The construction of drive components manufacturer SEW-EURODRIVE’s R200-million South Africa head office and factory in Aeroton, Johannesburg, is proceeding to plan and on schedule, says SEW-EURODRIVE MD Raymond Obermeyer.
“Despite the slowdown in the local economy, we believe that it is critical that we continue to invest for the future to accommodate the twin trends of digitisation and globalisation.”
The new 25 000 m2 head office and factory – situated in close proximity to its existing head office in Aeroton – will provide about three times more space than its current head office. The new warehousing and assembly factory facility will be about five times larger.
The new building will be a key element of the company’s drive to more efficiently service customers in South Africa and in the rest of Africa.
Further, the larger warehousing facility will enable the business to significantly increase its local stockholding, which will ensure even greater efficiencies and avoid any potential import delays.
“The decision to buy rather than rent property is based on German parent company SEW-EURODRIVE’s philosophy to invest in the countries and regions in which it operates,” Obermeyer points out.
Globally, the company’s strategy is to establish subsidiaries, including manufacturing plants, in close proximity to customers.
“We have a good understanding of the local and regional market and see significant growth potential from our South African business, as well as African markets.”
Obermeyer adds that the establishment of the African Free Trade Continental Area will make it significantly easier for businesses, such as SEW-EURODRIVE, to service customers beyond South Africa’s borders.
“We also see this new factory as an opportunity to showcase our extensive capabilities and, once completed, the new factory will be fitted with Industry 4.0-compliant technologies,” enthuses Obermeyer.
This will be achieved over a three- to five-year period, with the new technologies modelled on SEW-EURODRIVE’s showcase 4.0 factory at the Graben-Neudorf plant near Bruchsal, in Germany.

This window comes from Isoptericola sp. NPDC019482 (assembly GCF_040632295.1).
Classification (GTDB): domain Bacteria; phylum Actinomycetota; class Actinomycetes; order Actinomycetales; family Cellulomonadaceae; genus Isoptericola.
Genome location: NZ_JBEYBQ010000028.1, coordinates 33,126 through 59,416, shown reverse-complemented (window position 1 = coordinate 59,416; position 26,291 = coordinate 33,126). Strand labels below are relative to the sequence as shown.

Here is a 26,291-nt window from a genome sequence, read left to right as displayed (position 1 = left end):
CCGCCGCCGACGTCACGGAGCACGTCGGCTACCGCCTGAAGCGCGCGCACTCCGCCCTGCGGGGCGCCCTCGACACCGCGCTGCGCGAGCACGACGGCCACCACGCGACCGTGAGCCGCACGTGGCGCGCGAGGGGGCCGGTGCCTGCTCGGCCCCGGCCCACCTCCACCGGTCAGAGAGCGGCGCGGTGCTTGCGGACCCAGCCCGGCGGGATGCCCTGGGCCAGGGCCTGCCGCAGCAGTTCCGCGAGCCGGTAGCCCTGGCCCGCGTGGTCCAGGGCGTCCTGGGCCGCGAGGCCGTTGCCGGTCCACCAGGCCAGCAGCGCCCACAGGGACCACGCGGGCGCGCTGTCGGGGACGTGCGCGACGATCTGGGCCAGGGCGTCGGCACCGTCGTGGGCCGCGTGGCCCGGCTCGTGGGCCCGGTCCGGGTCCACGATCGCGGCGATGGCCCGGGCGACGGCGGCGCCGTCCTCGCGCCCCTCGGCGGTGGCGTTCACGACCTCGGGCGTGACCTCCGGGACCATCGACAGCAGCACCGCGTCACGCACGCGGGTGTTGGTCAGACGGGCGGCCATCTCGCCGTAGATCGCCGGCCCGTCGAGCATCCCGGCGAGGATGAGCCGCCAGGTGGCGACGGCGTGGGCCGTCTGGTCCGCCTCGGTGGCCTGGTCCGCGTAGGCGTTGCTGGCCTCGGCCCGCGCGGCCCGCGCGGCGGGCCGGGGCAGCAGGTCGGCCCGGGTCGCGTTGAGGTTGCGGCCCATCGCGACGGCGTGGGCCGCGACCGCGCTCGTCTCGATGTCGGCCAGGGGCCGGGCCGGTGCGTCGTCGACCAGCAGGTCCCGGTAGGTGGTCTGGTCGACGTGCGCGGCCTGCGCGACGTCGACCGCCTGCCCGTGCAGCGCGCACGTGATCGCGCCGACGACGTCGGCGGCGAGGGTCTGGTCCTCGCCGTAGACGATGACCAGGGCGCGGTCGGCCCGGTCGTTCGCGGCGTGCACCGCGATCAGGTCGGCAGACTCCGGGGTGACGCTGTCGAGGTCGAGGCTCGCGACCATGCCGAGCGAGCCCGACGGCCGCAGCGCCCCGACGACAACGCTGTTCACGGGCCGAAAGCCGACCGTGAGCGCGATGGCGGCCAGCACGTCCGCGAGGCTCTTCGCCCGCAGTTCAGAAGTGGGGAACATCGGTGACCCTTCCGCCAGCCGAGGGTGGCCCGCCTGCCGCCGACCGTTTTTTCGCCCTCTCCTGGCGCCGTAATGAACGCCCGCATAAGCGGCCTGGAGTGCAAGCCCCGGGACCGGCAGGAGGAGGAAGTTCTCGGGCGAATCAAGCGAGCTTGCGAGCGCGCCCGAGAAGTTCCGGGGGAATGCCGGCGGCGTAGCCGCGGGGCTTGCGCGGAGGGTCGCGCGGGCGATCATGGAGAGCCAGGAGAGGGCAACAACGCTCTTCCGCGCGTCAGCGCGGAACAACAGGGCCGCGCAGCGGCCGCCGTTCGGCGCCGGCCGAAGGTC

The computer-integrated manufacturing, lean production, special automation controllers and hybrid energy storage devices at the Graben-Neudorf plant are the foundations of SEW-EURODRIVE’s operation.
A key feature of the local factory will be networked machines, as well as data streams and processes to boost collaboration between people and technology.
“We anticipate that the automated assembly machines and guided vehicles, among others, will result in greater efficiencies in terms of assembly processes, and ensure better productivity and quicker outputs, which will, in turn, enable the business to better service its customers,” adds Obermeyer.
To be globally competitive, SEW-EURODRIVE realises the importance of the new factory being as automated as possible.
Obermeyer stresses that although much has been made of automation replacing repetitive jobs, SEW-EURODRIVE South Africa has no plans to reduce the number of people it employs.
In addition to upskilling and reskilling existing staff – where necessary as part of a global upskilling programme – the company will actually consider employing more people, particularly those with the necessary Industry 4.0 skills that the new factory will require.
One of the many advantages of being part of a global engineering powerhouse is that SEW-EURODRIVE South Africa benefits from the technical engineering expertise of its parent company, in Germany, and the expertise found in each of the many businesses globally, says Obermeyer.
“The business has long adopted a ‘think global but act local’ philosophy,” which has enabled SEW-EURODRIVE to combine the specific insights of a regional partner with the technical expertise and services of a global player, he adds.
Obermeyer concludes that, as a highly collaborative business, SEW-EURODRIVE prides itself on the extent to which it shares its knowledge and abilities to tap into the capabilities of a global network.